Article ID: JAR1908JPL | By: Jean-Claude Larchet
A Book Review of
Truth Matters, Life Matters More: The Unexpected Beauty of an Authentic Christian Life
(W Publishing, 2019)
Reviewed and endorsed by Jean-Claude Larchet
Truth Matters, Life Matters More is not only the title of Hank Hanegraaff’s latest book, but also a conclusion made by him after a long spiritual journey and one he would like to share with his readers.
This book is like a review of his entire life up to now, which appears like a voyage along a straight path guided by Providence, which led him to the discovery only a few years ago in the Orthodox Church of what appears to him now as the essential truth of Christianity: this faith is not a contract, or an alliance of a legal or moral type that could make being saved a simple reality; salvation is only a step towards a higher state: deification is a reality not expressed merely by concepts, but lived out in a real transformation of the whole being in Christ, through the Holy Spirit, by means of the grace communicated in the Church by the sacraments and the personal practice of ascesis destined to assimilate this grace.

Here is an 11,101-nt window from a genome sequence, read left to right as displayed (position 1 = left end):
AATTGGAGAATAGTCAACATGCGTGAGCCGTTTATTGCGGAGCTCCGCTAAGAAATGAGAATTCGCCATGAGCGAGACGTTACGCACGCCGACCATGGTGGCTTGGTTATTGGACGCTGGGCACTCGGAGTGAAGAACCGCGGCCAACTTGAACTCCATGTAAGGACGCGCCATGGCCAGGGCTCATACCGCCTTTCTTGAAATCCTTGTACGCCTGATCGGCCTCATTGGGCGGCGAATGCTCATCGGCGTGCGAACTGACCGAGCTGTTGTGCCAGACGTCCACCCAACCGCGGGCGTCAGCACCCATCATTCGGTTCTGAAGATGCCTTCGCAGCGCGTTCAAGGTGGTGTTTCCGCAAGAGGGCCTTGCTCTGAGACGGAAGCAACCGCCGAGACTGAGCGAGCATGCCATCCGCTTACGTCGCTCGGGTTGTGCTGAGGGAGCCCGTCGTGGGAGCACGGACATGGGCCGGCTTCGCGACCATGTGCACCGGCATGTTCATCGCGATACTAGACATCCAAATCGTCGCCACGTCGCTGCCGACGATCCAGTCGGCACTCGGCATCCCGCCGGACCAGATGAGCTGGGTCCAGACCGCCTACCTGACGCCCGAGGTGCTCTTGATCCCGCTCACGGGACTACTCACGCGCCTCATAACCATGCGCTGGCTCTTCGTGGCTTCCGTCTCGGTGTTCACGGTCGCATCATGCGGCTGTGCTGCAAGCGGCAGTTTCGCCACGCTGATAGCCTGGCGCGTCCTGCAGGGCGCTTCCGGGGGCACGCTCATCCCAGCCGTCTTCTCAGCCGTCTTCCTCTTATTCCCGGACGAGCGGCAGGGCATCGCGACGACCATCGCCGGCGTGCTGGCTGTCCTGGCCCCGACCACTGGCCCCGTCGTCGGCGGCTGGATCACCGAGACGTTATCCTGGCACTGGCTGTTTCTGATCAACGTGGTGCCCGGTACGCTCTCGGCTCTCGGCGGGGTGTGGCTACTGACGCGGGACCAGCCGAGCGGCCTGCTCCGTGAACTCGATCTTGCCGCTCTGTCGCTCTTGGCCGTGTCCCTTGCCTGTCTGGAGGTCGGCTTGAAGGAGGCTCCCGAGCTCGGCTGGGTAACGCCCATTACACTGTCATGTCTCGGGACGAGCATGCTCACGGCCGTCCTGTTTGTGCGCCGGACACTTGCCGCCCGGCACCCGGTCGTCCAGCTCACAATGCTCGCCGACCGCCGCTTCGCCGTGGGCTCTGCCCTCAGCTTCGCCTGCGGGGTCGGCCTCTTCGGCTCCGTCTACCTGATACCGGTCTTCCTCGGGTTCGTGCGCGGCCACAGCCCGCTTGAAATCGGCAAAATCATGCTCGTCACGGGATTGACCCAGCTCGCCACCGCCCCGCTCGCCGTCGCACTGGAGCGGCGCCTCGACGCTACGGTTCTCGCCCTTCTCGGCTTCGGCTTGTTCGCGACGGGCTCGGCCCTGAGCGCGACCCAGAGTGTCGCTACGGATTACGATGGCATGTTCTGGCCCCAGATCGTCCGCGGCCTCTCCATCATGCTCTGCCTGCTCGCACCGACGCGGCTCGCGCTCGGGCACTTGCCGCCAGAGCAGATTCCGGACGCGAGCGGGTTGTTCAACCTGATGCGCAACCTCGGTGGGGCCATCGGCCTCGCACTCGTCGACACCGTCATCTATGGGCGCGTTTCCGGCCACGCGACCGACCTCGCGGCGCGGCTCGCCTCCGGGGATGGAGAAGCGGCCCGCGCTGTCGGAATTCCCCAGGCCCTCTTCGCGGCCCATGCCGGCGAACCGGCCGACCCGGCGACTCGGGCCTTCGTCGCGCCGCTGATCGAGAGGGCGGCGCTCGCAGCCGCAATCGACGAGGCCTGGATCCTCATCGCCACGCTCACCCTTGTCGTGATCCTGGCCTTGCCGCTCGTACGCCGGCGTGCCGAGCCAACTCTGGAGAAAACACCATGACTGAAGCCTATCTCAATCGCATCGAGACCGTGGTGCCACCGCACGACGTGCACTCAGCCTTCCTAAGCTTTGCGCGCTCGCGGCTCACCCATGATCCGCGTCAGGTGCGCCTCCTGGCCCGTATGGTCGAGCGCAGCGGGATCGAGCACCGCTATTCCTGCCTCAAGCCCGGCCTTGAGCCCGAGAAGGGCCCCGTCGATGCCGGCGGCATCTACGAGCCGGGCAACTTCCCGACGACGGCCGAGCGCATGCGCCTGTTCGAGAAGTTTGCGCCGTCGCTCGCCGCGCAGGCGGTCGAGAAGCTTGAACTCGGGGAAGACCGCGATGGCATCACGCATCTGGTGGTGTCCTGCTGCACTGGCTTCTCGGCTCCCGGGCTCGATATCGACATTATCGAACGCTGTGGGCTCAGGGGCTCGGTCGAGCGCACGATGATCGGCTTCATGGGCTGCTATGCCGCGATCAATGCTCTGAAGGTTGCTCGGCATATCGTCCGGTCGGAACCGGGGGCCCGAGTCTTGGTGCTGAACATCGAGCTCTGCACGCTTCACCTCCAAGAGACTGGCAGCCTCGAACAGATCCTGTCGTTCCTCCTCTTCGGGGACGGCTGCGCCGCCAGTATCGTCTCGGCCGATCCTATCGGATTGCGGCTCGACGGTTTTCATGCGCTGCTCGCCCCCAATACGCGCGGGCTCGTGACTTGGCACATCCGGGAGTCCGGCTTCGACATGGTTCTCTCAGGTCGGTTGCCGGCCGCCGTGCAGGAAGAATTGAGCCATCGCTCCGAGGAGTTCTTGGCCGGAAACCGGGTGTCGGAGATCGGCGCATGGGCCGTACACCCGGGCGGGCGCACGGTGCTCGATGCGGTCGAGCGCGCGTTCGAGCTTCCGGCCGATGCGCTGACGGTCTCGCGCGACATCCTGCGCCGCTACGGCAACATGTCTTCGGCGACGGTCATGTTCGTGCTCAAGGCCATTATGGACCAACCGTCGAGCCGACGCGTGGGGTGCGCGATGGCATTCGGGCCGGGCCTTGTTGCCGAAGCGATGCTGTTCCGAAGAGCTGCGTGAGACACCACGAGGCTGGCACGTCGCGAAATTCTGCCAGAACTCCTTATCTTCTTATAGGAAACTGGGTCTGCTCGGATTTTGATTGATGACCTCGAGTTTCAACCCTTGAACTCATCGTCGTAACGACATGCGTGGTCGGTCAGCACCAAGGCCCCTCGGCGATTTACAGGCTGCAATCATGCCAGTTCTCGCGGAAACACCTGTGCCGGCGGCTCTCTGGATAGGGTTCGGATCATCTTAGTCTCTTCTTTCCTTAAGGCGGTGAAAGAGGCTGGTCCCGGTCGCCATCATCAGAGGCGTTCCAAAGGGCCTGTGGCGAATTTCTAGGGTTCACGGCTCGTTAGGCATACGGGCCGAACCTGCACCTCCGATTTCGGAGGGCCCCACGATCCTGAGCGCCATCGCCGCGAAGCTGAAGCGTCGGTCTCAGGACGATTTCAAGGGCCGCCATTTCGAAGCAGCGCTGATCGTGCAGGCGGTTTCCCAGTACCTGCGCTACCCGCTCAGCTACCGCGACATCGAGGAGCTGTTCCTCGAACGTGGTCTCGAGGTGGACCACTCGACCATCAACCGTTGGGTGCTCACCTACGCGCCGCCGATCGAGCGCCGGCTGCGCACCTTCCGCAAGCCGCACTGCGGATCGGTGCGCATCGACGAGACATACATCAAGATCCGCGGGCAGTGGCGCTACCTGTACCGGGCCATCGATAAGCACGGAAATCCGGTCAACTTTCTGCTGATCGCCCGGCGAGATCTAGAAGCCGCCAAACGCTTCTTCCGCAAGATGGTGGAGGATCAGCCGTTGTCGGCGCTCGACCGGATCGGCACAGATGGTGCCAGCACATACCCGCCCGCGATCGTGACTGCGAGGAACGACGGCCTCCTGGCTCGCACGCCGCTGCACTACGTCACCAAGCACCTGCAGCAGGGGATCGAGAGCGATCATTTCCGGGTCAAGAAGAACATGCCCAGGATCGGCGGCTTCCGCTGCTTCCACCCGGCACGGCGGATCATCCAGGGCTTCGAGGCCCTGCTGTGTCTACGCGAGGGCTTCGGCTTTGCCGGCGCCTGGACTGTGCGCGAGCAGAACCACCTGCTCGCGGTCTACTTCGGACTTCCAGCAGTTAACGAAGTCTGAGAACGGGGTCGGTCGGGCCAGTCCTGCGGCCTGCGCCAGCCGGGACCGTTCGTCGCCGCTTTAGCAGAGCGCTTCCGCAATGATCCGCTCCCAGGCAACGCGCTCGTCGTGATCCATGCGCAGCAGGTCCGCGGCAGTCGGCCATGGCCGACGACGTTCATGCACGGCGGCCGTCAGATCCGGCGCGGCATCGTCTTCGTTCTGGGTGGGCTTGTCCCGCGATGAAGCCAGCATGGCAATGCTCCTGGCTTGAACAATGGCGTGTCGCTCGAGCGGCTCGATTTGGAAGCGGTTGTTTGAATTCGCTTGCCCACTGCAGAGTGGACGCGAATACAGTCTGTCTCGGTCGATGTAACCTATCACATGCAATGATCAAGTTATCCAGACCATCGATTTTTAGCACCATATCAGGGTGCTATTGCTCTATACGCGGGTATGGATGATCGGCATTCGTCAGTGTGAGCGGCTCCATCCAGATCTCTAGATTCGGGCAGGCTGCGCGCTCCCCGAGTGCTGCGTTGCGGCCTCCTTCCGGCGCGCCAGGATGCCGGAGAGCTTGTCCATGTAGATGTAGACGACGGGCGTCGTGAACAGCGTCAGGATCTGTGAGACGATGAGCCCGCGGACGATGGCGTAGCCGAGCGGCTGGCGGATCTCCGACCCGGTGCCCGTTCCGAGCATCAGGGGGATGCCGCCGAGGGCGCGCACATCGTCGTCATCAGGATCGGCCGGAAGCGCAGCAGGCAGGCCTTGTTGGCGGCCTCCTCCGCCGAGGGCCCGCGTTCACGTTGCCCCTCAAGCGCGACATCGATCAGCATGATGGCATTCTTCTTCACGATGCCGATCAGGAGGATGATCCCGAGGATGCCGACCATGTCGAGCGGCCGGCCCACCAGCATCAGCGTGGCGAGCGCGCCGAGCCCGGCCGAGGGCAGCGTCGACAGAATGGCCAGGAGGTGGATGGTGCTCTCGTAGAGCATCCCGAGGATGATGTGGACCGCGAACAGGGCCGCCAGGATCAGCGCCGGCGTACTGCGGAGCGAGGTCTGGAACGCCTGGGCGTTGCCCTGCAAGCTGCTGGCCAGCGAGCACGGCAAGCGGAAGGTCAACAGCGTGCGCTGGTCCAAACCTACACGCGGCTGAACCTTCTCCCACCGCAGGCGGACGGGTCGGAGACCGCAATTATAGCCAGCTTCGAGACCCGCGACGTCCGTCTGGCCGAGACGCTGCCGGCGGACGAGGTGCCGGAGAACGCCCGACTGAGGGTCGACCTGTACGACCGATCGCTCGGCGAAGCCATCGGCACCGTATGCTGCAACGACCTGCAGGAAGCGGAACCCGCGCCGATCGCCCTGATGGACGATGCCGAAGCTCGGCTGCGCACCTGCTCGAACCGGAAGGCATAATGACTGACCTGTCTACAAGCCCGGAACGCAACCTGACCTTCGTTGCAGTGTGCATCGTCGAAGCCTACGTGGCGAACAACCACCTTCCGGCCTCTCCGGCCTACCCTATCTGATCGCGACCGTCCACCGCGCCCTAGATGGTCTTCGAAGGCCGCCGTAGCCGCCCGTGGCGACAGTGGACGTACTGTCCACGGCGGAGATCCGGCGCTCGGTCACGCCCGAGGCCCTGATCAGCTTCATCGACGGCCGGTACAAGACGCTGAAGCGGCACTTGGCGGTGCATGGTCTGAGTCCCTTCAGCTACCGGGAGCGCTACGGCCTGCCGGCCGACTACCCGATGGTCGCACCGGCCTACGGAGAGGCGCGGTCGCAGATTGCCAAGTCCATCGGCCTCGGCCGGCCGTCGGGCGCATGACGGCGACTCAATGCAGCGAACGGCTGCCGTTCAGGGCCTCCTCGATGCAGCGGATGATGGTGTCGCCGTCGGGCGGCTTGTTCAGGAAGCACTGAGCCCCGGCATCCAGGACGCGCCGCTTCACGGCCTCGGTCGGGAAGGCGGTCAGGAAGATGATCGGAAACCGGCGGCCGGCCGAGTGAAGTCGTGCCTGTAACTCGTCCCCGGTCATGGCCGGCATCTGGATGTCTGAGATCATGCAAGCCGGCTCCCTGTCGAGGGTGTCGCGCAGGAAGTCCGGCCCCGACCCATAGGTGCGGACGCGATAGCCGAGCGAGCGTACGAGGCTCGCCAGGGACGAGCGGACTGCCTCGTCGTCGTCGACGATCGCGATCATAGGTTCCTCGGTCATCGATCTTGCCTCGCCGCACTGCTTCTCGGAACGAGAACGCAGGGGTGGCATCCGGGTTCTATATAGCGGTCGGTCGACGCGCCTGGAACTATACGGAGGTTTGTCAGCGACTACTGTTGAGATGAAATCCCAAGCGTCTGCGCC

In the first part of this book, Hanegraaff emphasizes that truth does matter. He does not deny anything about his past activity. During the time he was an evangelical Christian, this activity was a constant search for Truth, especially through a thorough and very honest reading of the Bible. It was also, correlatively, a defense of the Truth revealed by means of his fight against all sorts of lies about God and man propagated by modern society in the form of atheistic ideologies or false religions. In particular, he summarizes his main books: 1) exposing the weaknesses of Darwinism, the insufficiency of scientific knowledge, and the errors of non-Christian religions; 2) justifying the great mysteries of Revelation surpassing reason (creation, incarnation, resurrection, eternal life, etc.); 3) emphasizing the authority of the Bible to those who relativize it even sometimes while preaching it. He then recalls the principles that guided his biblical exegesis, an area in which he excelled and earned the nickname “Bible Answer Man” not only for his perfect knowledge of the sacred text, but also for his ability to find suitable answers for all the problems that man can face, including in contemporary society.
In the second longer part, however, Hanegraaff emphasizes that Life matters more than Truth (although the latter is the necessary foundation for the former).